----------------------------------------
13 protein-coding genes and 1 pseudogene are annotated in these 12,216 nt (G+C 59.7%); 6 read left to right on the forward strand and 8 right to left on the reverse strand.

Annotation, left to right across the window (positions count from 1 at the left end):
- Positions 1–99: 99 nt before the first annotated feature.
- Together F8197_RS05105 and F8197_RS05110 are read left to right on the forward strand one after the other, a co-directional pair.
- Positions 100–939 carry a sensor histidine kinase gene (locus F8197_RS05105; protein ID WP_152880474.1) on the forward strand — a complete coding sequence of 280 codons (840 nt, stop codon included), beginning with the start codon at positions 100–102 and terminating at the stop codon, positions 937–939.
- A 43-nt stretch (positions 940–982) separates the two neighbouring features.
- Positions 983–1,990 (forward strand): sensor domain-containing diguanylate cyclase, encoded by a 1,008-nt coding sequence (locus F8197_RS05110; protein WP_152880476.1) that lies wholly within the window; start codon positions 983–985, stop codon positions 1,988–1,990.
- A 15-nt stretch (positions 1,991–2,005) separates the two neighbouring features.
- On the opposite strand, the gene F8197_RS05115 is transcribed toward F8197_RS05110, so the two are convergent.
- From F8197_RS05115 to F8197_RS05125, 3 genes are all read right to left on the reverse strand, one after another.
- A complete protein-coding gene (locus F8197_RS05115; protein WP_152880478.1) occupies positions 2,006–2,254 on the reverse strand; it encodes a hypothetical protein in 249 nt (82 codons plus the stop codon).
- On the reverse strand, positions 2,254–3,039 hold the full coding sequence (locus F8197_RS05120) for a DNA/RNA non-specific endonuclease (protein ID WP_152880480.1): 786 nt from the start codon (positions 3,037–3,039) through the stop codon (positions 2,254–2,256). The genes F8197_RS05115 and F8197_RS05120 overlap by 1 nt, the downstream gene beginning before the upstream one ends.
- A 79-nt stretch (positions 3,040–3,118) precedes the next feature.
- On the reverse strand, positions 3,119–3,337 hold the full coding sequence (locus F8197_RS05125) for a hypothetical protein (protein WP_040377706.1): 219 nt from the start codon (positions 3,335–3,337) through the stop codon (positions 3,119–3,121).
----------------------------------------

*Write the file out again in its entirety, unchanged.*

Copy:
13 protein-coding genes and 1 pseudogene are annotated in these 12,216 nt (G+C 59.7%); 6 read left to right on the forward strand and 8 right to left on the reverse strand.

Annotation, left to right across the window (positions count from 1 at the left end):
- Positions 1–99: 99 nt before the first annotated feature.
- Together F8197_RS05105 and F8197_RS05110 are read left to right on the forward strand one after the other, a co-directional pair.
- Positions 100–939 carry a sensor histidine kinase gene (locus F8197_RS05105; protein ID WP_152880474.1) on the forward strand — a complete coding sequence of 280 codons (840 nt, stop codon included), beginning with the start codon at positions 100–102 and terminating at the stop codon, positions 937–939.
- A 43-nt stretch (positions 940–982) separates the two neighbouring features.
- Positions 983–1,990 (forward strand): sensor domain-containing diguanylate cyclase, encoded by a 1,008-nt coding sequence (locus F8197_RS05110; protein WP_152880476.1) that lies wholly within the window; start codon positions 983–985, stop codon positions 1,988–1,990.
- A 15-nt stretch (positions 1,991–2,005) separates the two neighbouring features.
- On the opposite strand, the gene F8197_RS05115 is transcribed toward F8197_RS05110, so the two are convergent.
- From F8197_RS05115 to F8197_RS05125, 3 genes are all read right to left on the reverse strand, one after another.
- A complete protein-coding gene (locus F8197_RS05115; protein WP_152880478.1) occupies positions 2,006–2,254 on the reverse strand; it encodes a hypothetical protein in 249 nt (82 codons plus the stop codon).
- On the reverse strand, positions 2,254–3,039 hold the full coding sequence (locus F8197_RS05120) for a DNA/RNA non-specific endonuclease (protein ID WP_152880480.1): 786 nt from the start codon (positions 3,037–3,039) through the stop codon (positions 2,254–2,256). The genes F8197_RS05115 and F8197_RS05120 overlap by 1 nt, the downstream gene beginning before the upstream one ends.
- A 79-nt stretch (positions 3,040–3,118) precedes the next feature.
- On the reverse strand, positions 3,119–3,337 hold the full coding sequence (locus F8197_RS05125) for a hypothetical protein (protein WP_040377706.1): 219 nt from the start codon (positions 3,335–3,337) through the stop codon (positions 3,119–3,121).